I want to start this article with a huge expression of thanks to you, the PurseBlog reader. When I started writing here last summer, I had no idea what your response would be to my articles. Would you appreciate my odd range of knowledge? Would you get my pop-culture references? Would my articles make sense within the greater range of PurseBlog’s focus? I have been so heartened by the warm reception to my articles, which I write from a place of gratitude and joy; each article begins organically, inspired by either an issue that I am dealing with, which I want to share with you, or a topic that is currently in discussion on the PurseForum, which I want to bring to a wider audience, and then draw you readers in to our PurseForum community. Thank you for spending a bit of your time each month with me; I hope to continue to make it worth your while, even on those occasions when some of you think I’ve gone off the deep end! I really enjoy reading and responding to your feedback – positive and negative – because it inspires me to be a better writer for you.
If you’ve read any of my articles, you can probably tell that I am a little obsessive – perhaps a little OCD – about the details, and that’s because I really do come by my knowledge honestly, through experience, and I am happy to share it with you.
In 2004 I got my first Hermès bag – a Trim – secondhand, from a friend who collected Trims. She preferred the larger, 35cm size, but had a gold 31cm Trim in Togo leather with gold hardware that she didn’t use. At the time, my older son (who is now 16) was about a year old. I knew little about Hermès bags at the time. I knew plenty about the scarves, which I had started collecting seven years earlier, when I was still in law school. Since professional attire at law firms was pretty set, I liked the scarves as a way to put a little fun color into an outfit. My boyfriend at the time (now my husband of nearly 20 years) thought the scarves were a little obnoxious, which led me to bet him that I would wear one Every. Single. Day (and I did – for about ten years). So, I knew about the scarves, and I had been eyeing the leather goods for quite some time, but the bags were new to me.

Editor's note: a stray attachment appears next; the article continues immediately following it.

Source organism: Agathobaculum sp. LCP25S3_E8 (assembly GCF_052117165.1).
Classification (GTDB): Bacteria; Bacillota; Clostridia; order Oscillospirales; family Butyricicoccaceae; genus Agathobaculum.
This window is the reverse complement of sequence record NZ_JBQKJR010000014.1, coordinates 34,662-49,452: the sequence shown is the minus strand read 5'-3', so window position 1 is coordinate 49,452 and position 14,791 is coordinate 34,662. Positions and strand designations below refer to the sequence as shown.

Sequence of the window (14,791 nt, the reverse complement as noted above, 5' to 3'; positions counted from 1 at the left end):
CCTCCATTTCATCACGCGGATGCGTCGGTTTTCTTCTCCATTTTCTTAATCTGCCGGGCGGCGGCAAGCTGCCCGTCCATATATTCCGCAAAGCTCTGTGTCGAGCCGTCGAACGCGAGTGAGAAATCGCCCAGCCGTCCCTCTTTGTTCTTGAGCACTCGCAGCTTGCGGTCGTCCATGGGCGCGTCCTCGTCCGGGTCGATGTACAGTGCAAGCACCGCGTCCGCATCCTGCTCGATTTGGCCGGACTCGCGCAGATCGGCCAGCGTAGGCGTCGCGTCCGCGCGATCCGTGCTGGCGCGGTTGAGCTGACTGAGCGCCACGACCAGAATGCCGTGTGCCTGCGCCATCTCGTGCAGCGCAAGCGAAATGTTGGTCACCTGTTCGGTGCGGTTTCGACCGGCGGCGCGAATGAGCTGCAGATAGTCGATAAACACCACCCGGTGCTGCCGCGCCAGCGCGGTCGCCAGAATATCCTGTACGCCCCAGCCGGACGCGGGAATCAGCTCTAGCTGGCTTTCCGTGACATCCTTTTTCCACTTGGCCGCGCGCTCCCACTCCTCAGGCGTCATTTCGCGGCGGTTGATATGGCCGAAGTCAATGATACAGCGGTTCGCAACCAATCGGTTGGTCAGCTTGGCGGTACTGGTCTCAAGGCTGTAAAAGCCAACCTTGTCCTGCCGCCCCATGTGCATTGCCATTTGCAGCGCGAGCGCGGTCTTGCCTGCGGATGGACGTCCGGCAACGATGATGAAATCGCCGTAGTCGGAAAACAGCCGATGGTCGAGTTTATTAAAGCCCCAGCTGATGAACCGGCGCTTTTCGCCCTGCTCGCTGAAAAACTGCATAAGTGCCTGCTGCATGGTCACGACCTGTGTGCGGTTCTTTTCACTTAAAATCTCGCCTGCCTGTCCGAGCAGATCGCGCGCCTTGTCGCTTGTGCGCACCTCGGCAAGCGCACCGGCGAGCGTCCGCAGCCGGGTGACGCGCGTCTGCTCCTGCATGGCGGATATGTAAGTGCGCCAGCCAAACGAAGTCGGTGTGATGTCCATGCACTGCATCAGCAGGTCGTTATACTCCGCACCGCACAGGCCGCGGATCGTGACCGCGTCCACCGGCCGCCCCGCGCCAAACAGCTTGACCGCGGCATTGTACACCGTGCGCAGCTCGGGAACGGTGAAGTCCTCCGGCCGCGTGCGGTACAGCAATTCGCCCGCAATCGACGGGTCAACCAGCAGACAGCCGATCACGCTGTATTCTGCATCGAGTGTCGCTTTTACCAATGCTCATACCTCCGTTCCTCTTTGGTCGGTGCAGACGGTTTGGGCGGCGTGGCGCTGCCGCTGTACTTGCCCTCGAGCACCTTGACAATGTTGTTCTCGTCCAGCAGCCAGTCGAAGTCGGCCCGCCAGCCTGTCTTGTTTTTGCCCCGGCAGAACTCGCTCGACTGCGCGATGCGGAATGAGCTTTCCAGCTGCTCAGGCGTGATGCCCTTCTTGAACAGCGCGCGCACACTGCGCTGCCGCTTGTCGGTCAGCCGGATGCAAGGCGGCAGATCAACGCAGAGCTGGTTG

I probably made every possible mistake with that beautiful Trim, and in the process I learned a lot about how to take care of bags – the hard way. Of course, a secondhand Trim was not the huge financial investment that Birkins and Kellys are today, and when I was done with it, selling it to a good friend who enjoyed its many flaws, I (and my dear husband, who eventually came around on the whole scarf/bag thing) was ready to move on. By that time, tPF was gaining popularity and I was thankful to have such a huge and responsive resource available to me. Now, and after 16 years of Hermès handbag experience, I can take this (very specific, possibly obsessive) knowledge and share it with you.
A handbag is an object. It is meant to be used and enjoyed.
Of course that’s true.
But to be honest, even though I do use and enjoy my bags, I have to still tell myself this sometimes, because I’m that person, the one who likes to try to keep their bags perfect for as long as possible. I know that’s not realistic. I know I’m going to keep using these bags and enjoying them. However, if it is at all possible, I’d like to make as few “unforced errors” as I can in caring for my bags, and whatever happens beyond that, so be it.
To that end, there are some things you can do – and things you can avoid – to keep your bags looking good for the maximum amount of time. I’ve realized that I do a lot of this unconsciously now, but each suggestion comes from something I learned by firsthand experience, so take from all of this what you will.